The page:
Re: Antonio and Watts' exchange.
- George Brooks wrote:
> So I have to ask Jerez if he thinks the GMatthew parable in chapter 25Those who have been on this list for a while will know my answer: I do not
> was a later creation/adaptation of later followers? Or does he really think
> Jesus told that story as it stands? I'm not saying that I think Wright's
> research satisfies all my desires. But I **am** saying that I am interested
> in Wright's instincts on how to interpret what some of these parables were
> "really" about.
> George Brooks
> Tampa, FL
think that a single word in Maidens parable in GMatthew or the parable in
GLuke (I actually believe Luke has reworked Mtt 25:1-13 in Luke 12:35-40)
goes back to the historical Jesus. The fingerprints are all over the place that all
the Parousia parables are inventions of the later Church.
Thanks for the welcome back ... but don't expect too much as I still have
lots of work to do. But what are we to do with you, Antonio?
Unfortunately, you once again begin with snide remarks about Wright's
historical method (I do wonder when the moderator is going to step in and
gong you out--I had hoped that this list would at least abide by the
niceties observed in serious scholarly exchange in the journals), but then
having begun with a complaint about sloppy historical method you go on to
offer an example that concerns narrative-critical interpretation without any
mention of history at all... how exactly does a difference of opinion about
interpretation reflect on the correctness of one's historical method?
Sounds like a form of the argumentum ad ignorantium to me.
Personally, I don't happen to agree with Wright's reading of all of the
parables. But the fact remains that in your example you seem to assume that
Lk 12.41 makes it clear that only the disciples are in view, and yes some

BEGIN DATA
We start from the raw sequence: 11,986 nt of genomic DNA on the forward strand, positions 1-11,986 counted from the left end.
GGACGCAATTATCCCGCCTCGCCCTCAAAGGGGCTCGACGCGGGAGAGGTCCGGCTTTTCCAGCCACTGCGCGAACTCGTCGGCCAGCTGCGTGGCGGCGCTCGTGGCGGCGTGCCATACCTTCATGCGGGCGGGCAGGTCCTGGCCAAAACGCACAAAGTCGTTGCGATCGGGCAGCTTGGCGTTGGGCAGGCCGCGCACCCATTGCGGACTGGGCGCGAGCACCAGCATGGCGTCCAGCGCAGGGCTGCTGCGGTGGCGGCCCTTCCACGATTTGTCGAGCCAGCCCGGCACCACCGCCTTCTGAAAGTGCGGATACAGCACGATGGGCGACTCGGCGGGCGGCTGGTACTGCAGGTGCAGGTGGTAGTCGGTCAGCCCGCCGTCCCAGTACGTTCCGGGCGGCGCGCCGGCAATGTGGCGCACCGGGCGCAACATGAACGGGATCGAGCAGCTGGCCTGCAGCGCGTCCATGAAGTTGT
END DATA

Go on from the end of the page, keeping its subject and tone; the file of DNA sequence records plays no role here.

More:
scholars would agree. But does this amount to sloppy thinking? Hardly.
You'll note that the narrator clearly has Jesus ignore the question, which
leads a number of other scholars to argue on narrative-critical grounds
(note well!) that the reference is intended to be ambiguous, i.e. not just
to the disciples. In other words, this is not a matter of sloppy thinking
but of a difference of opinion among recognized scholars on a difficult
issue. A more even-handed reading of the evidence (and less "sloppy
thinking"?) would have shown this and perhaps tempered your tone.
I might also comment on your regularly invalid appeal to the majority of
scholars. Since when has truth been a matter of counting votes? Granted,
an appeal to recognized authorities is acceptable in certain contexts,
primarily where one is seeking to start from an established position or to
show that one's own views are not novel, but certainly not as a defeater to
a challenge to that majority opinion. One only has to trace the twists and
turns of Synoptic research to realize that majority opinion is hardly a
reliable guide (except perhaps to fashion). In the history of scholarship
fewer pressures have been more unproductive than the dead hand of conformity
to certain reigning paradigms (as per, even with his problems, Kuhn), where
people are dismissed for being unfashionable or even worse "confessional"
(as if there are some of us who don't have a confessional stance of some
kind including naturalism or developmentalism) rather than because their
arguments are weak. So let's have done with the ad hominems, selective
reading, smugness, etc, okay?
Rikk (please note the spelling)
PS I am trying to discover where you might be coming from ... have you
published anything that might give me some idea of how you yourself practice
your method or how you have been reviewed by your peers?
Dr. R. E. Watts (PhD, Cantab) Phone (604) 224 3245
Regent College, Fax (604) 224 3097
5800 University Boulevard
CANADA V6T 2E4